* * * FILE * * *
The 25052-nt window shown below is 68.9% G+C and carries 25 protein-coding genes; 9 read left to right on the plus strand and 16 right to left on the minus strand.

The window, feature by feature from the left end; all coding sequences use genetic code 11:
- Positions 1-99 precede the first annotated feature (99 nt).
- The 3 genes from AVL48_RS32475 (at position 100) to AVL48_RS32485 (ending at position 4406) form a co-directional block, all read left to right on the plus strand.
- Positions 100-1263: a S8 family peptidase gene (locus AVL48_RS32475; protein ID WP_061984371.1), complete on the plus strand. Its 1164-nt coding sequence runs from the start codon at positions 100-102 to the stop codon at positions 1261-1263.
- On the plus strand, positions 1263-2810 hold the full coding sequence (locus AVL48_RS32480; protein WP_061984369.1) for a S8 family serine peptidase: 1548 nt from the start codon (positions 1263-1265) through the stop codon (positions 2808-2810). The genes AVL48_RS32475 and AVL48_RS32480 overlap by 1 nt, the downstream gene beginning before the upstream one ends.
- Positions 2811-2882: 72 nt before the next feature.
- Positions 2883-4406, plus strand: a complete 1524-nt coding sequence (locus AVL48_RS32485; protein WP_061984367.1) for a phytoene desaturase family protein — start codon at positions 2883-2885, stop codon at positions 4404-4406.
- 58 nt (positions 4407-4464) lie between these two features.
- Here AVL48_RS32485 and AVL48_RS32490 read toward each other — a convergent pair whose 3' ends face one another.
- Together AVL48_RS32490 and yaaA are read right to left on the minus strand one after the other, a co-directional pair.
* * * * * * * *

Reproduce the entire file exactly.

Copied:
The 25052-nt window shown below is 68.9% G+C and carries 25 protein-coding genes; 9 read left to right on the plus strand and 16 right to left on the minus strand.

The window, feature by feature from the left end; all coding sequences use genetic code 11:
- Positions 1-99 precede the first annotated feature (99 nt).
- The 3 genes from AVL48_RS32475 (at position 100) to AVL48_RS32485 (ending at position 4406) form a co-directional block, all read left to right on the plus strand.
- Positions 100-1263: a S8 family peptidase gene (locus AVL48_RS32475; protein ID WP_061984371.1), complete on the plus strand. Its 1164-nt coding sequence runs from the start codon at positions 100-102 to the stop codon at positions 1261-1263.
- On the plus strand, positions 1263-2810 hold the full coding sequence (locus AVL48_RS32480; protein WP_061984369.1) for a S8 family serine peptidase: 1548 nt from the start codon (positions 1263-1265) through the stop codon (positions 2808-2810). The genes AVL48_RS32475 and AVL48_RS32480 overlap by 1 nt, the downstream gene beginning before the upstream one ends.
- Positions 2811-2882: 72 nt before the next feature.
- Positions 2883-4406, plus strand: a complete 1524-nt coding sequence (locus AVL48_RS32485; protein WP_061984367.1) for a phytoene desaturase family protein — start codon at positions 2883-2885, stop codon at positions 4404-4406.
- 58 nt (positions 4407-4464) lie between these two features.
- Here AVL48_RS32485 and AVL48_RS32490 read toward each other — a convergent pair whose 3' ends face one another.
- Together AVL48_RS32490 and yaaA are read right to left on the minus strand one after the other, a co-directional pair.